My recipe for building a team:

  1.  Have a vision of what you’re trying to achieve, broken down into measureable goals that teammates understand how their actions impact the achievement of that goal and, eventually, the vision.
  2. Treat teammates with respect.  Remember the different intelligences and personality types and strengths and as long as someone is trustworthy, both character and competence, figure out a way to unleash their talents.
  3. Be someone trustworthy and consciously focus on the behaviors that build trust in the team.
  4. Celebrate success publicly.
  5. Address poor performance immediately.  It is totally de-motivating to be giving it your all for a goal while the person in the next cube plans her wedding.

I think it is nice to go to dinner occasionally, maybe do a training exercise for 15 minutes to remind yourself of a point (“make these shapes into four squares, no one can talk, only the person in possession of the shapes can . . .”)–do something retreat-like.  It builds relationships.  And relationships are just as  important as results if you want to be able to get those results more than one time.  But the most critical element to team building is working together on a common goal.  Achieving something cool with people you respect.

  1. People who are willing to be themselves are inspiring.  I’m lookin’ at you, proprietor of the Angermeyer Inn in the Galapagos.
  2. The office will get by without my brilliance if I go somewhere for a week without e-mail access and very little cell phone coverage.
  3. Blue footed boobies (The birds, people!  Geesh!) dive in packs of four in complete synchronicity.
  4. Never marry someone who likes a hard mattress and air conditioning if you like a soft mattress and the windows open.  It will lead to 15 years (and counting) of summer bickering.  Particularly when you don’t travel as much for work anymore. OK, still marry them if they’re really handsome.  I did.
  5. It is very important to wear the right shoes.  I’m no Carrie Bradford (actually, have very little tolerance for the Carrie Bradford’s of the world) but whether in 6 inches of mud or to a Board meeting . . .shoes matter.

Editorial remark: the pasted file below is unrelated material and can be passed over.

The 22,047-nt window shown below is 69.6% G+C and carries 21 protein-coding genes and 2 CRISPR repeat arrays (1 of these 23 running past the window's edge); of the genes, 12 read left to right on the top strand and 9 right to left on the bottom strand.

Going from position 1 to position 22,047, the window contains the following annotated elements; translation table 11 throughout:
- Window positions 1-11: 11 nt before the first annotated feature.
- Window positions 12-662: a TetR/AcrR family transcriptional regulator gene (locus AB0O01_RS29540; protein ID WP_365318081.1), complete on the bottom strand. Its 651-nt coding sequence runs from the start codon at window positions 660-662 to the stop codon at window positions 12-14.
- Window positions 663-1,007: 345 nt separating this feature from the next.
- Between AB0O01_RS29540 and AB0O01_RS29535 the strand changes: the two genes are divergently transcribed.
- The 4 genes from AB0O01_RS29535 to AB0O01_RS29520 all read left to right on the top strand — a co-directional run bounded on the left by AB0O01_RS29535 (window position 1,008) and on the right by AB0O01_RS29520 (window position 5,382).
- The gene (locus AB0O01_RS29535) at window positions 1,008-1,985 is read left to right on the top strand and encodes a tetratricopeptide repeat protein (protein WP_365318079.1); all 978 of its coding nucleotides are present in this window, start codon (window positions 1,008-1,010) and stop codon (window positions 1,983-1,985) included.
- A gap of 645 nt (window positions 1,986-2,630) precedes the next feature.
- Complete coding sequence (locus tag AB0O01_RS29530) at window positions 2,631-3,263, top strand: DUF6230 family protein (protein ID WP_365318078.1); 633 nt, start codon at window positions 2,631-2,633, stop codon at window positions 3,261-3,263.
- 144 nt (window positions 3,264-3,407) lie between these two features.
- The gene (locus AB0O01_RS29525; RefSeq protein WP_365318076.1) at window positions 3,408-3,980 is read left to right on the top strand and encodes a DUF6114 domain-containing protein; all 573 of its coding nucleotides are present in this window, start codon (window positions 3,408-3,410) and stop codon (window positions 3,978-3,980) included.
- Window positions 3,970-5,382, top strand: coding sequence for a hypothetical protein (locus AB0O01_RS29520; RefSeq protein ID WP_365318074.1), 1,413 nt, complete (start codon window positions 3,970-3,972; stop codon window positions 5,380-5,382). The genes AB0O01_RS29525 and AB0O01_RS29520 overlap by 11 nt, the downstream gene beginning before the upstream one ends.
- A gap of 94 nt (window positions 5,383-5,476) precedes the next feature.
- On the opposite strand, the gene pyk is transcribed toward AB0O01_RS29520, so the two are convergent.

6. No matter how much you exercise, you won’t lose weight unless you eat better.
  7. It is more fun to hear your kids tell other people about your vacation than it is to tell about it yourself.  They sound like kids.  You sound like gloating.
  8. A great travel mate/co-worker/friend shares his/her snacks.
  9. A great leader knows when to take input, when to make a decision, and when to step back and follow.
  10. Take a vacation.  Work will be there in all its glory when you get back.

I’ve tried to be a good mother for the last 19 years. Of course, I, like all reflective adults responsible for parenting people aged 13-20, question myself.  In my opinion, teenagers are harder work than “work.” But I’m truly doing my best.

What doesn’t help the questioning is that mothering has become a spectator sport. It
is difficult to find a coach; instead you find a lot of fair-weather fans yelling what an idiot you are from the sidelines. Everyone has an opinion on mothering. And then add working outside of the home? Prepare to get hit with some peanuts from the gallery.

Most books on working mothers are downright depressing. According to these manifestos,
either it is a moral imperative to work outside of the home (”you owe it to the
women who came before you and created your right to options”) OR mothers who stay home with their children are morally elevated and celebrated and working mothers, either by choice or necessity, are denigrated.

Today is an interesting day for me to share my thoughts on determining for yourself
how you might embody great motherhood, as my oldest is struggling a bit with the transition to adulthood.  So, of course, I question myself and what I might have done differently or start to do differently.  Regardless, below are the principles by which I live.